How ventriloquist Jeff Dunham became America's most popular stand-up comedian.

How popular culture gets popular.
Feb. 18 2009 4:58 PM

The Hardest-Working Hand in Show Business

How ventriloquist Jeff Dunham became the country's most popular stand-up comedian.

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Arguing With Myself allowed Dunham to graduate from clubs to theaters. A suicide bomber soon pushed him to 10,000-seat arenas. Achmed the Dead Terrorist was devised a year after 9/11 and introduced to a mass audience in Dunham's second special,2007's Spark of Insanity; he sparked an international craze thanks to a pair of expressive eyebrows and one-liners about "premature detonation" and farts that smell worse than mustard gas. A video of hisdead-terrorist shtick has, in just a year and a half, become the sixth-most-watched YouTube clip of all time, with close to 83 million views. Thanks to YouTube, Dunham will go on a five-city European tour this April despite never having done any press on the Continent. Achmed also earned the ventriloquist a cell phone commercial in South Africa, though the ad was banned in short order by South Africa's Advertising Standards Authority after being deemed offensive to Muslims.

For Dunham, the South African censorship case was an outlier in a mostly controversy-free career. Credit the fact that he doesn't move his lips. Dunham told me that he "would shudder to utter" some of the things that come out of his puppets' mouths. Indeed, the solo stand-up set that Dunham performs at the beginning of each show is almost aggressively banal—in the Christmas special, for example, he talks about his daughter's inability to pump gas and the shockingly large capacity of women's purses. Nevertheless, it's very canny of Dunham to lead with this milquetoast fodder. By establishing himself as a nonthreatening stage presence, the ventriloquist sets himself up as the butt of the puppets' jokes and, just as importantly, absolves himself from responsibility for Peanut's cracks about a superhero named Gay Man ("When he flies, his butt whistles. … Don't turn your back on him!") and the mere existence of a black puppet who refers to himself as a PIMP (that's "player in the management profession").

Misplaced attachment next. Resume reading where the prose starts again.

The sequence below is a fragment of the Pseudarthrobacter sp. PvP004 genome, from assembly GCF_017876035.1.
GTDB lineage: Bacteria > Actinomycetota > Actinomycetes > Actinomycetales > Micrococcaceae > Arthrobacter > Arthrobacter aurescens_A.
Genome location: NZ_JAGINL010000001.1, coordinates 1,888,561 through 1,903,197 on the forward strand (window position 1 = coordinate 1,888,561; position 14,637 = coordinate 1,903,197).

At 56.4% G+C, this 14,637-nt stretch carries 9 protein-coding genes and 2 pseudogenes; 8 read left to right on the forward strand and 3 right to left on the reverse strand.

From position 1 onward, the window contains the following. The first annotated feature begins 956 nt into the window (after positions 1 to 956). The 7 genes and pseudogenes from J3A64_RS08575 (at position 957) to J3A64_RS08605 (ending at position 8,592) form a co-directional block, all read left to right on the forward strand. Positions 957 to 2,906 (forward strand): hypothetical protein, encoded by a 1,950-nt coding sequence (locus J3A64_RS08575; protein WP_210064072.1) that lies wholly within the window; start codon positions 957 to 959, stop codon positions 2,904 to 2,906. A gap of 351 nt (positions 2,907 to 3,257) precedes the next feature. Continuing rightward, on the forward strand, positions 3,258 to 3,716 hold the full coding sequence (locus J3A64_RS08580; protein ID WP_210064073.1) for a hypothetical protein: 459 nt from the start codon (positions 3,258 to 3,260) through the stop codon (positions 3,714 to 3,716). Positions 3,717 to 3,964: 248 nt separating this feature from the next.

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Why does Dunham feel compelled to have his puppets crack these sorts of jokes? "I honestly think it's that sneaky kid inside of me that enjoys getting away with stuff that I really shouldn't be getting away with—I'm the little kid walking by the tiger cage putting a stick in it," he explains. "[The puppets are] saying outlandish things, but there's an innocence to it. You put a 45-year-old up there and have him saying mean things and he's going to appear to be a jerk. Can you imagine seeing South Park being acted out by adults and real humans?"

According to Pollstar, Dane Cook (2007) and Larry the Cable Guy (2005 and 2006) were America's top touring comics prior to Dunham. On the business side, Dunham's career bears some similarities to Cook's—both are masters at communicating with fans, and both used the Web (MySpace in Cook's case) to expand a rabid core group of followers into a huge mainstream audience. And though it might not appear that way at first glance, Dunham is similar stylistically to Larry the Cable Guy, the man Slate's Bryan Curtis deemed the "redneck id" of the blue-collar comedy world. Tune out Larry's hambone accent and you'll notice that he covers much the same territory  as Walter and Peanut: race ("Aw, those are my shadows. I thought a couple black guys were sneaking up behind me"), homosexuality ("There'll be a new show out next week called Black Eye on the Queer Guy"), and immigration (a Christmas carol that goes "O come, all ye illegal immigrants/ Come and get them green cards/ And learn some damn English/ and then how to drive").

For a comic, though, the presentation is just as important as the material. While Larry the Cable Guy's redneck-y affect draws in a rather homogeneous audience, Dunham's dummies make his humor palatable for Comedy Central-watching teenagers and their suburbanite parents, for kids and grandmas, for red staters and blue staters. (One possible exception: black people. In Arguing With Myself, Sweet Daddy D says that he feels like he's at a Dwight Yoakam concert, asking "Is there one other brother in the house tonight?") Dunham's manager, Brown-Marmel, says that in her 23 years in the business, she's never seen a comedian who appeals to so many different demographics. How does Dunham explain his broad appeal? "You really do have to teach yourself to entertain the masses rather than just your peers or a certain niche of society," he says, noting that he launched his career by playing shows for Cub Scouts and Kiwanis clubs.

A better analogue than Larry the Cable Guy, says Brown-Marmel, is Tyler Perry. Both are relatively anonymous stars better-known for the characters they've created—in Dunham's case, literally—than their own personas. And like Perry, Dunham is always working to expand his brand. The Obama presidency, he says, represents a great opportunity to bring back Sweet Daddy D, the black puppet that's been on the shelf since his first comedy special. Dunham explains that in crafting Sweet Daddy, he had to research the nuances of the African-American face, which he calls much "more interesting and dynamic than the plain old Caucasian." While the white man-black puppet combo might imply a lack of judgment, Dunham is right as usual. What's the secret to his becoming a household name without, well, anyone knowing his name? The puppets are a lot more interesting and dynamic than he is.